I expect blogging to be somewhat light for the next several weeks. Now that I’ve finished wrestling with Melville—for now, for now—and am reading at whim I won’t have quite as much to say. Plus, I’ll be busy with a few other things. For one, I’ll be getting ready, both at home and at work, for another vacation, this one with wider appeal than the last: I’m going to Yellowstone! (I’m super excited about this; the East Coaster in me gets super excited about seeing the West.) Also unlike last time, I think I’ll be taking a “blogcation” (ugh, what a horrid word) during the trip itself, so it will be especially quiet around here for a week or so. Oh, and I’m already having book-packing stress. Will I even want/have time to read? At night, right? Anyway.
So far in my reading at whim I’ve gone through two not just contemporary but actually brand-new novels, and I have one more on the way to me shortly (Jean-Christophe Valtat’s Aurorarama). But now I have turned back to the classics and to my first work by Sir Walter Scott, The Bride of Lammermoor. Pretty sure Amateur Reader recommended that to me as a good starting point a while back and that’s how it ended up in my house. How much do you love the Scotch maiden complete with tartan shawl on the cover of the latest Oxford World’s Classics edition?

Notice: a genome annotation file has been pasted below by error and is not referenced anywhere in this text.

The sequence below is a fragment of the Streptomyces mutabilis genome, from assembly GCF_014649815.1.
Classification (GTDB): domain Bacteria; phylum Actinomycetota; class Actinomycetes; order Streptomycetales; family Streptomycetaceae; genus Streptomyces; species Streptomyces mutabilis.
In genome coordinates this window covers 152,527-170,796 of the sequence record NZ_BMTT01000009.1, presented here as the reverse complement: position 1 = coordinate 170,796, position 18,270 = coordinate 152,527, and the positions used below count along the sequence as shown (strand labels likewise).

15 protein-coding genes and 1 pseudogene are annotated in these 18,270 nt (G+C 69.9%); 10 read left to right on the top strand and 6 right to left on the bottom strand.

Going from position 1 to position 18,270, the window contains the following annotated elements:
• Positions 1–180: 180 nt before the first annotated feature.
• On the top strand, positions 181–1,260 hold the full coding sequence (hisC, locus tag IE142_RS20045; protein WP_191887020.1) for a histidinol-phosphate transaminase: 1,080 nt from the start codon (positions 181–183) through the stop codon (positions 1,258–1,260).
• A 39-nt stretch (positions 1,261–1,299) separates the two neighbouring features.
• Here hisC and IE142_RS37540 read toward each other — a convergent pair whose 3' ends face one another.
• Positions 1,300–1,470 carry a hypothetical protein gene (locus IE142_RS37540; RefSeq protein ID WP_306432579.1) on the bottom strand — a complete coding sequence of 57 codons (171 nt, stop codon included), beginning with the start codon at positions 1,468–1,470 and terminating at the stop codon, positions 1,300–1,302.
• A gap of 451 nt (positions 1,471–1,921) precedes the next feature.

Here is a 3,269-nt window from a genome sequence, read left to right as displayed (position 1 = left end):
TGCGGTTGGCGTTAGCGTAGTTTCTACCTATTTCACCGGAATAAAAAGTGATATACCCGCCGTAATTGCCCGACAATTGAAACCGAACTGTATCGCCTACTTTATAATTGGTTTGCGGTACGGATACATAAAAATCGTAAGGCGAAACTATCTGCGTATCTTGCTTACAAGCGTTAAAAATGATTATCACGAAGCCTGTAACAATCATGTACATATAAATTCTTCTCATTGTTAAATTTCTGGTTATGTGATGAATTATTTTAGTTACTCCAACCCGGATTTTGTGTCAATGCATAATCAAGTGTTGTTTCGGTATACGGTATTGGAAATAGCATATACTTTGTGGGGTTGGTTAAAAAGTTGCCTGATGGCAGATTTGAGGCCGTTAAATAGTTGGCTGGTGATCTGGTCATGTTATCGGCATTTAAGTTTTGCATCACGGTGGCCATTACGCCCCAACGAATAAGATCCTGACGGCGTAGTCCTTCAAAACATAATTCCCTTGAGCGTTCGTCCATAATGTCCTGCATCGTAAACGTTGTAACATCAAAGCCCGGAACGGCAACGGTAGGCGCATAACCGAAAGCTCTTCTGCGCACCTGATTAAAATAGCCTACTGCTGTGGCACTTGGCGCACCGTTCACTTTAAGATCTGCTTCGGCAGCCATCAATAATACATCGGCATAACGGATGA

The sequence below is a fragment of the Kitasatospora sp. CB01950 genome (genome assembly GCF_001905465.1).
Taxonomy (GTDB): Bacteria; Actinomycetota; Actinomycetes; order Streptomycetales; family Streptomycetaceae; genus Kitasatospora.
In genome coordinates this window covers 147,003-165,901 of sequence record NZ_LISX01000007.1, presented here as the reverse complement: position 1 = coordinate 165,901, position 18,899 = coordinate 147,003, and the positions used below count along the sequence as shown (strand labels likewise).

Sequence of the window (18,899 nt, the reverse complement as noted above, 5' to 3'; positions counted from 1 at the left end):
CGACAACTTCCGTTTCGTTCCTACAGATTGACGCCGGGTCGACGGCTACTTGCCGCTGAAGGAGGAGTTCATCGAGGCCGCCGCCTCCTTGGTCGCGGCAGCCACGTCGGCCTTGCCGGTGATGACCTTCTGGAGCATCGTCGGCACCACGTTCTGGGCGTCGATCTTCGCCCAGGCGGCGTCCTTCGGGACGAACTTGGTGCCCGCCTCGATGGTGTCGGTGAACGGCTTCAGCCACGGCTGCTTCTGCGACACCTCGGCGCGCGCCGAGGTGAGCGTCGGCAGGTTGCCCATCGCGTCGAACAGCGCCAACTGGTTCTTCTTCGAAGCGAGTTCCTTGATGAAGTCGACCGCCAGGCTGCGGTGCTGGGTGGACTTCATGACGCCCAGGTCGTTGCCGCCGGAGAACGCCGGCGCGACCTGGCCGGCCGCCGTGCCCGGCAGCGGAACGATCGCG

I haven’t actually told Frances yet, and I’m still afraid to commit, but I think I’m going to join her Madame Bovary readalong in October. Largely because I have never read Flaubert. (I said that loudly instead of whispering, even though I wanted to, because the first step in reading dehumiliation is admitting you have a problem.) So hopefully we’ll be remedying that soon. Her schedule does seem awfully doable.
Last, I’m really going back and forth on whether to do another seminar at the Newberry Library this fall. A year ago I was thrilled with my class on German Romantic fairy tales, then the one spring offering I liked got cancelled and in summer I spaced and missed registration. I’m feeling much busier this fall than I was a year ago, but there are several awesome-looking classes available. Literature and Humor in Buenos Aires, Dombey and Son (which, ahem, I still haven’t finished…), the Victorian business, Paradise Lost, Emily Dickinson… I don’t know, what should I do? Maybe the Emily Dickinson, because it’s short, and because poetry seems like something it would be good to have help with. Maybe.